What is Colon Cancer?
Colon Cancer also known as Colorectal Cancer or Large Bowel Cancer includes cancerous growths in the colon, rectum and appendix. Screening for Colon cancer should begin at the age of 40 in healthy adults. 70 to 80 percent of colorectal cancer cases occur in adults without specific risk factors. Colon cancer may affect any racial or ethnic group; however, some studies suggest that Americans of northern European heritage have a higher-than-average risk of colon cancer.
What are Types of Colon Cancer?
The Types of Colon Cancer are as under:
• Adenocarcinomas: These are the most common type of Colon Cancer and originate in glands. They account for about 90-95 percent of all colorectal Cancers and have two subtypes, Mucinous and signet ring cell. The Mucinous subtype comprises about 10-15 percent of Adenocarcinomas while the signet ring cell subtype comprises less than 0.1 percent of Adenocarcinomas.
• Leiomyosarcomas: This type of Colon Cancer occurs in the smooth muscle of the Colon. Leiomyosarcomas account for less than two percent of colorectal Cancers and have a fairly high chance of metastasizing.
• Lymphomas: These are the rare and are more likely to start in the rectum than in the Colon. However, lymphomas that start somewhere else in the body are more likely to spread to the Colon than to the rectum.
• Melanomas: This type of Colon cancer is rare. Usually, it results from a melanoma that started somewhere else and then spread to the Colon or rectum. Melanomas account for less than 2% of colorectal Cancers.
• Neuroendocrine Tumors: This tumor is divided into two main categories: aggressive and indolent.
Colorectal cancer, also called colon cancer or large bowel cancer, includes cancerous growths in the colon, rectum and appendix. Colorectal cancers arise from adenomatous polyps in the colon. These mushroom-shaped growths are usually benign, but some develop into cancer over time. Localized colon cancer is usually diagnosed through colonoscopy.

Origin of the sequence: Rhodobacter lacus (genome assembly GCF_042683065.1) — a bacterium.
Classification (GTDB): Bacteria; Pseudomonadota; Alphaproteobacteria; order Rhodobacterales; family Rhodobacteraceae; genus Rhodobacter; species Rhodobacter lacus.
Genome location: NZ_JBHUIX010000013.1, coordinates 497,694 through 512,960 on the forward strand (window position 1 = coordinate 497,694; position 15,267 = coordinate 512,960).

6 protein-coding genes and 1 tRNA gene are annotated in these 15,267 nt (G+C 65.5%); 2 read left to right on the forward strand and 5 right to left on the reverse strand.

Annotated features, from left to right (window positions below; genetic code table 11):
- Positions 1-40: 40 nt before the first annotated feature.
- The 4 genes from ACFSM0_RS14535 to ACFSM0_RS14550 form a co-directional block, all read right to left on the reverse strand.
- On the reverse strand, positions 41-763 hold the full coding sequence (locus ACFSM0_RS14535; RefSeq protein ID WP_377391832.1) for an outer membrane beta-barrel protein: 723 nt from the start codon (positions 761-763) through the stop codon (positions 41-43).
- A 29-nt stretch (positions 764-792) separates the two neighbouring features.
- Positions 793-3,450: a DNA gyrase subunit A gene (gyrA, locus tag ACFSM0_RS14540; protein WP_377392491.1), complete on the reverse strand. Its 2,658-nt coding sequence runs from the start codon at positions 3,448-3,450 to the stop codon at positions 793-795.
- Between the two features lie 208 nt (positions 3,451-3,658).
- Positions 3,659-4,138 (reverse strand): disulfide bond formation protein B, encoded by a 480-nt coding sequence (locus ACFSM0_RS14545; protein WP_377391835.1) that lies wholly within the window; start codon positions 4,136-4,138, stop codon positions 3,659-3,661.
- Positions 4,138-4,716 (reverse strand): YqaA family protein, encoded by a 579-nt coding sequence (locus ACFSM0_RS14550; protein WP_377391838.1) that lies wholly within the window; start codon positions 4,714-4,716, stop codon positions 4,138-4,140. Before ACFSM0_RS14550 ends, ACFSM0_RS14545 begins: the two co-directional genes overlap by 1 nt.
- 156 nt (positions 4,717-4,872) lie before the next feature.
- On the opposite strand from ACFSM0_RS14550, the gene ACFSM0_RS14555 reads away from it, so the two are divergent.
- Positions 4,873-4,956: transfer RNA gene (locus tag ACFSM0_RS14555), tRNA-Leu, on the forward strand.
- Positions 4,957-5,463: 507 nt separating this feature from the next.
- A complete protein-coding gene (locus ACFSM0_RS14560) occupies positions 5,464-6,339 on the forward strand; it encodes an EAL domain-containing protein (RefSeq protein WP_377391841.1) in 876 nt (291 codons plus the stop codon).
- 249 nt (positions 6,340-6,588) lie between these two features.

- Leaking of bowel contents into the pelvis can cause inflammation and infection.
- Change in frequency or character of stool.
- Small-caliber or ribbon-like stools.
- Sensation of incomplete evacuation after a bowel movement.
- Rectal bleeding may be hidden and chronic and may show up as an iron deficiency anemia.
- A family history of colorectal cancer and polyps.
- The presence of polyps in the large intestine.
- Chronic ulcerative colitis.
• Colonoscopy: An endoscope is inserted into the rectum and advanced through the colon, through this the doctor can examine the entire colon.
• Diagnosis is confirmed with a colon biopsy - Stage of disease is confirmed by pathologists and imaging tests, such as computerized tomography (CT or CAT) scans.
• Endoscopic ultrasound and magnetic resonance imaging (MRI) may also be used to stage rectal cancer
• Sigmoidoscopy: In this an endoscope is interested in the rectum and moved through the left side of the colon. It cannot be used to view the middle and right sides of the colon.
• Fecal occult blood test (FOBT) along with Complete blood count (CBC to check for anemia and CT, MRI or PET scans of the abdomen, pelvic area.
The staging of colon cancer helps doctors determine a course of treatment. Staging is done on a scale from 0 to 4, with the higher stages indicating a cancer than has spread more throughout the body.
• Stage 0: In this stage, the cancer hasn’t grown beyond the inner layer of the colon or rectum.
• Stage I: The cancer has spread through the colon’s inner lining, but hasn’t spread beyond the colon wall or rectum.
• Stage II: The cancer has grown through the colon or rectal wall, but hasn’t spread to nearby lymph nodes.